Idaho Lawmakers Refused To Pass A Bill Ending Child Marriage In The State

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Idaho has the highest rate of child marriage in the country, according to a report published last year by advocacy group Unchained at Last. This week, state lawmakers had a chance to change that — but the state's GOP-led House of Representatives voted down an Idaho child marriage bill that would have set the minimum age to get married at 16 years old.

Of the 38 states that Unchained at Last studied in its report, Idaho reported having the highest rate of child marriage, at 0.29 percent. From 2000 to 2010, 4,080 minors got married in Idaho, per the report, with the youngest being 13 years old. According to Newsweek, Idaho law currently permits children under 16 to get married as long as they have both parental and judicial consent. Children who are 16 or 17 years old, meanwhile, merely have to obtain parental consent to be married.

To address this trend, Democratic state Rep. Melissa Wintrow proposed a bipartisan bill that would prevent children under 16 from getting married. “Instead of ending child marriage outright, this is a modest approach to bring it in conformity with our statutory rape laws," Wintrow said, per the Idaho Statesman.

However, the state's House voted 39-28 against the bill in an effort led by GOP lawmakers, according to Boise State Public Radio.

Republican state Rep. Christy Zito, argued that passing Wintrow's proposed legislation would make it "easier in the state of Idaho to obtain an abortion at 15 years old than it will to decide to form a family and create a family for a child that has been conceived," the Idaho Statesman reported. Idaho law currently allows minors to obtain an abortion with the consent of one parent or a judge.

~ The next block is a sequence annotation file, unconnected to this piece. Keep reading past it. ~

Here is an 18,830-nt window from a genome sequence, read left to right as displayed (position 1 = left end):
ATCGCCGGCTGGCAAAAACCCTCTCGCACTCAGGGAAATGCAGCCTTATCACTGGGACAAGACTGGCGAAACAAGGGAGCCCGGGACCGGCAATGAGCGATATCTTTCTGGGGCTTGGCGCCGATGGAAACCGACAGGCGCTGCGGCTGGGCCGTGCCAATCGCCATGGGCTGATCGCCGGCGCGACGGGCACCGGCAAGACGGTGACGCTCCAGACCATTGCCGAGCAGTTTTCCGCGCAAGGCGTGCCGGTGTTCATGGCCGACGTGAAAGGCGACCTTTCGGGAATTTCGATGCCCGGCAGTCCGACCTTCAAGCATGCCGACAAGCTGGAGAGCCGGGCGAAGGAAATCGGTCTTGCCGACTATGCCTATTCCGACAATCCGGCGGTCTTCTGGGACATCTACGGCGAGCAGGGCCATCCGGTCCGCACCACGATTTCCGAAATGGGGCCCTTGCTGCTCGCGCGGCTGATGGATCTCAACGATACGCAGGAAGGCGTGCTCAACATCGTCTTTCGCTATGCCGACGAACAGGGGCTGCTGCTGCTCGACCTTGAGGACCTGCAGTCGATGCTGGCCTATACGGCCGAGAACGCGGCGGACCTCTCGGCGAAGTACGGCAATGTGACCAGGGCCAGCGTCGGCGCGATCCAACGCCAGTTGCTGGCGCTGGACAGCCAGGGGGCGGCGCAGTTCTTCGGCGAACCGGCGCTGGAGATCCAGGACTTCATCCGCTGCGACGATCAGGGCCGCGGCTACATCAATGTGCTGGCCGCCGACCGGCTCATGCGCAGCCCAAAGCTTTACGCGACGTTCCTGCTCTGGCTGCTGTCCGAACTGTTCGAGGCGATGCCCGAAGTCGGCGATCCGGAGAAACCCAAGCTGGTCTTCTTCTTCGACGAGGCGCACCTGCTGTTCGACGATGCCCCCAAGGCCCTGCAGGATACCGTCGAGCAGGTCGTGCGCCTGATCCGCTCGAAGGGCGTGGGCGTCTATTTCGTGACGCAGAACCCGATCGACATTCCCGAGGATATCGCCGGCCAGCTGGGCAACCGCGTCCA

Other Republican opponents to the proposed child marriage bill argued that it would result in excessive government and judicial oversight, per The Hill. State Rep. Bryan Zollinger argued that he did "not think courts should be involved in marriage at all,” the Idaho Statesman reported, while state Rep. Julianne Young insisted that the decision to get married "should belong with families."

"I believe parental consent, which is what is in the law right now, should be sufficient,” Young said. “We already require a judge to sign off if a person is under 16.”

After the bill failed to pass, Wintrow lamented what she described as "a sad day in the Idaho House."

"What I thought was a modest compromise to try to prevent coercion and potential abuse of children, by raising the floor on the marriage age to 16 — let me repeat, 16 — turned out to be too progressive for too many of my Republican colleagues," Wintrow wrote on Facebook.

According to Newsweek, child marriage was legal in all 50 states until last year, when New Jersey and Delaware both banned the marriages of children under 18. Citing international NGO Girls not Brides, Newsweek reported that 12 million girls around the world are married before they turn 18.